In this fight, France draws its inspiration from a universalistic philosophy that recognises the human person, in ail their diversity, in ail their freedom, respects them and protects their rights. In keeping with the undertakings given when ratifying the International Convention on the Eliminatiort of ail Forms of Racial Discrimination, my govemment is working to strengthen the means available to it to prevent and punish racism and xenophobia. It is developing means of legal protection for people suffering from discrimination. A recent law provides greater protection in housing and work. The govemment administration is expanding its means so as to be closer to victims of discrimination. A major effort is being made in the field of education and awareness-building for citizens, drawing in particular on the annual report of the National Consultative Commission on Human Rights to the Prime Minister.
French society is multicultural. Many French people are themselves the descendants of slaves, especially in the Overseas Departments and Territories. The diversity of our population is a source of wealth to the nation, but I am well aware that racist behaviour persists condemned by our law and punished by our courts. This conference is also an occasion to take a cold, hard look at our own society.
Ladies and Gentlemen,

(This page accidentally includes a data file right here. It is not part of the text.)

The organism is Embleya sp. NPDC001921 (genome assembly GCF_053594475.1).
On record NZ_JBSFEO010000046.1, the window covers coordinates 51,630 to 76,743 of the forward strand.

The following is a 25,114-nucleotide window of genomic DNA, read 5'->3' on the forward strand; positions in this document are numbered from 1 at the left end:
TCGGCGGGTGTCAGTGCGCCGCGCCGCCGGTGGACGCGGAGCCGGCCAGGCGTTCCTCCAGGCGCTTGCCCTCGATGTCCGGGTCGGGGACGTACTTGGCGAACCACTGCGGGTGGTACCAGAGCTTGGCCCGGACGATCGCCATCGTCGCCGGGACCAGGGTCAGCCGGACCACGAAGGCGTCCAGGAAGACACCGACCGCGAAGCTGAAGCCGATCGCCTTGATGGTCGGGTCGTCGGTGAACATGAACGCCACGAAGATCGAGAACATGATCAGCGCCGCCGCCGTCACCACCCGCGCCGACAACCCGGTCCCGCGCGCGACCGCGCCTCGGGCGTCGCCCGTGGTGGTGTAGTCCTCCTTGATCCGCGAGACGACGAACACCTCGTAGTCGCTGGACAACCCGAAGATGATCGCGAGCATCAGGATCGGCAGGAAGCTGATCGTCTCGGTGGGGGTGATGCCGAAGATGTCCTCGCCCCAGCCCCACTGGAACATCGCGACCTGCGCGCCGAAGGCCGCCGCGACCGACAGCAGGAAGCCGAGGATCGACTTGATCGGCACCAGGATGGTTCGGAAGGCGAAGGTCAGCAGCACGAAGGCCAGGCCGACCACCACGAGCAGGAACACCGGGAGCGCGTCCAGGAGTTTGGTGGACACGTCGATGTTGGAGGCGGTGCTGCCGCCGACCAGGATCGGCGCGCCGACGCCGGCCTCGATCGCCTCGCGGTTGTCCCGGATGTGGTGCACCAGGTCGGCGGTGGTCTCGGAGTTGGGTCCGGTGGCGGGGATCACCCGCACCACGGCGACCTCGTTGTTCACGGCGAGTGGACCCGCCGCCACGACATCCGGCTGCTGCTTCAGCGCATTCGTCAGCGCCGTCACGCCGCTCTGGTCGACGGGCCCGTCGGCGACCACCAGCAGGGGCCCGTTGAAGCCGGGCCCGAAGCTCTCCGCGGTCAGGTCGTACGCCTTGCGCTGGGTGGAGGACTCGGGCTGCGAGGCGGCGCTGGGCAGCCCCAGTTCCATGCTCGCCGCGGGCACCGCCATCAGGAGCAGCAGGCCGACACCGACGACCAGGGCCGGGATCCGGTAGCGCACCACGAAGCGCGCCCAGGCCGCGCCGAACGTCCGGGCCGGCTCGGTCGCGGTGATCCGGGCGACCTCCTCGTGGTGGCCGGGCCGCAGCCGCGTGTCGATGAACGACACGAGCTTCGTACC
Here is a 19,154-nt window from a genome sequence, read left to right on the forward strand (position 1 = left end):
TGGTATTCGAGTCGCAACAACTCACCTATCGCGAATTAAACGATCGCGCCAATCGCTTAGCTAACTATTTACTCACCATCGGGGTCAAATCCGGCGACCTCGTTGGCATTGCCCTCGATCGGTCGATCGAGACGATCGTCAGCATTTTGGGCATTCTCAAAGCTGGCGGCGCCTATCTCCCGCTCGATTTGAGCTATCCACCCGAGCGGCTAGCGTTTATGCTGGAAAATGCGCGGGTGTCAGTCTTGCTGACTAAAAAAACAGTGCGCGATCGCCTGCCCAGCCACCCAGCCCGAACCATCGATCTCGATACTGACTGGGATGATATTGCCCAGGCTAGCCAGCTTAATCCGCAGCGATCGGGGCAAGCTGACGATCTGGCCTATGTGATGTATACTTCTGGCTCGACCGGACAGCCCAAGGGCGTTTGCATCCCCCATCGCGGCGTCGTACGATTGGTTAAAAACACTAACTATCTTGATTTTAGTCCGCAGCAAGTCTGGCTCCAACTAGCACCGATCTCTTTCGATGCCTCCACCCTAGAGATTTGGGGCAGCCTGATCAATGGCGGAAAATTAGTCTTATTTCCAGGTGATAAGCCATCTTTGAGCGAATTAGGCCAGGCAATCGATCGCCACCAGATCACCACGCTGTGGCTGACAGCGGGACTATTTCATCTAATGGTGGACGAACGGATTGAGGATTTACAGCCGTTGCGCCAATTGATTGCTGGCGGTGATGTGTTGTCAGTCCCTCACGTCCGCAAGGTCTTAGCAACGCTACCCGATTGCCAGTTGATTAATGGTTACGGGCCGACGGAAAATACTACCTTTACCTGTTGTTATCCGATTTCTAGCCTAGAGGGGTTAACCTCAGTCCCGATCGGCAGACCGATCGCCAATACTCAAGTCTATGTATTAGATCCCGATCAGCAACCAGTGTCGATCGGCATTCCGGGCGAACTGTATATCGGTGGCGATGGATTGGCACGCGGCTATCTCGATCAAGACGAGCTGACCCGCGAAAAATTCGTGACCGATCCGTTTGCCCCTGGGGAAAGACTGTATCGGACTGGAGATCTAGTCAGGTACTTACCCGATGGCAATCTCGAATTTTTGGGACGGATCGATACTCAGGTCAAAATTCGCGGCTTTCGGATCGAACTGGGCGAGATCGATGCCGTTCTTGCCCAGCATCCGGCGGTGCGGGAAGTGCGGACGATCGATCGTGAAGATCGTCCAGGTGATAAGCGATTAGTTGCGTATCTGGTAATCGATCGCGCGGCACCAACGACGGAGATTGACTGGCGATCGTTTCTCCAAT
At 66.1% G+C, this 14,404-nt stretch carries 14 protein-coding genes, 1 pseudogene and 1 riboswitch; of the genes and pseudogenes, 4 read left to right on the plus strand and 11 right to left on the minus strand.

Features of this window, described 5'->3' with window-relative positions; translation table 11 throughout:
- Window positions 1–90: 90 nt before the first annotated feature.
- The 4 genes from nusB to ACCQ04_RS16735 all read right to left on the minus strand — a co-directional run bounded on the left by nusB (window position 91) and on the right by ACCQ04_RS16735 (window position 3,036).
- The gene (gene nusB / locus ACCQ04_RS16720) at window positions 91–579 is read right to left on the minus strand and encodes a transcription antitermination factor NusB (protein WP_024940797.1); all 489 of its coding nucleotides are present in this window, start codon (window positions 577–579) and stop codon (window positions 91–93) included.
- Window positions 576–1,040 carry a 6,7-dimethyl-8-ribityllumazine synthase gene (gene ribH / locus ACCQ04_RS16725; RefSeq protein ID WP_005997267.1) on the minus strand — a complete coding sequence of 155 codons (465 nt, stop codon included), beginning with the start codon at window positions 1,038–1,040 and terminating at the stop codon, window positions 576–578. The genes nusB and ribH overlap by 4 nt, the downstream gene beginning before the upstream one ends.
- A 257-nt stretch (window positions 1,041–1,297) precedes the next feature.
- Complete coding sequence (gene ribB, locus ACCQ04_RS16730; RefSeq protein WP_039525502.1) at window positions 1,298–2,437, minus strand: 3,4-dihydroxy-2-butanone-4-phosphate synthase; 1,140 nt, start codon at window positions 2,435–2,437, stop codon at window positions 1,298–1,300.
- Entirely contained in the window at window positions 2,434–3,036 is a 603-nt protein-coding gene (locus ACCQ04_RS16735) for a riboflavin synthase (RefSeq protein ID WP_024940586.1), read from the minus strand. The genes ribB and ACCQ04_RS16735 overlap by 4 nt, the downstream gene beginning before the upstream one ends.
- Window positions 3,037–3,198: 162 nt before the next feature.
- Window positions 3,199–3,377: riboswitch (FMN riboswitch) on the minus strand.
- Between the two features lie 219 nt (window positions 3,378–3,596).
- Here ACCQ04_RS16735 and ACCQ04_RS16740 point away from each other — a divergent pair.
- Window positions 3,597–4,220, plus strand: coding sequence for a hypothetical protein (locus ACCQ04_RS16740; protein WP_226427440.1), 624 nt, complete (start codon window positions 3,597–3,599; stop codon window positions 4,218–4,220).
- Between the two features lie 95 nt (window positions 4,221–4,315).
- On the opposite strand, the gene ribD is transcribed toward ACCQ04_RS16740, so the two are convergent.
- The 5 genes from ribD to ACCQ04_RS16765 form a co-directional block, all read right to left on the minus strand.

France expects this Conference to establish the Universal Alliance against Racism as called for by the Presidency of the European Union in a thoroughly remarkable speech. France expects this Conference to corne up with a far-reaching analysis of new forets of discrimination, and it hopes it will provide a powerful impetus to fight these more effectively. Among these new forets of discrimination, 1 would like to focus on the misuse of the new means of communication by people seeking to promote scurrilous racist views. The international community has a duty to prevent this contamination of the Internet. Recent developments in the field of bioethics, too, call for extreme vigilance, for here we touch on the very essence of individual human beings, through their genetic patrimony. To prevent any such deviations, Germany and France have proposed that the international community adopt a binding instrument prohibiting cloning for reproductive purposes. Finally, there is the question of equality of treatment in the administration of justice. This is an old question, but it remains as acute as ever. For us, the discrimination observed in this domain, particularly in cases of irremediable sentences like the death penalty, have become intolerable.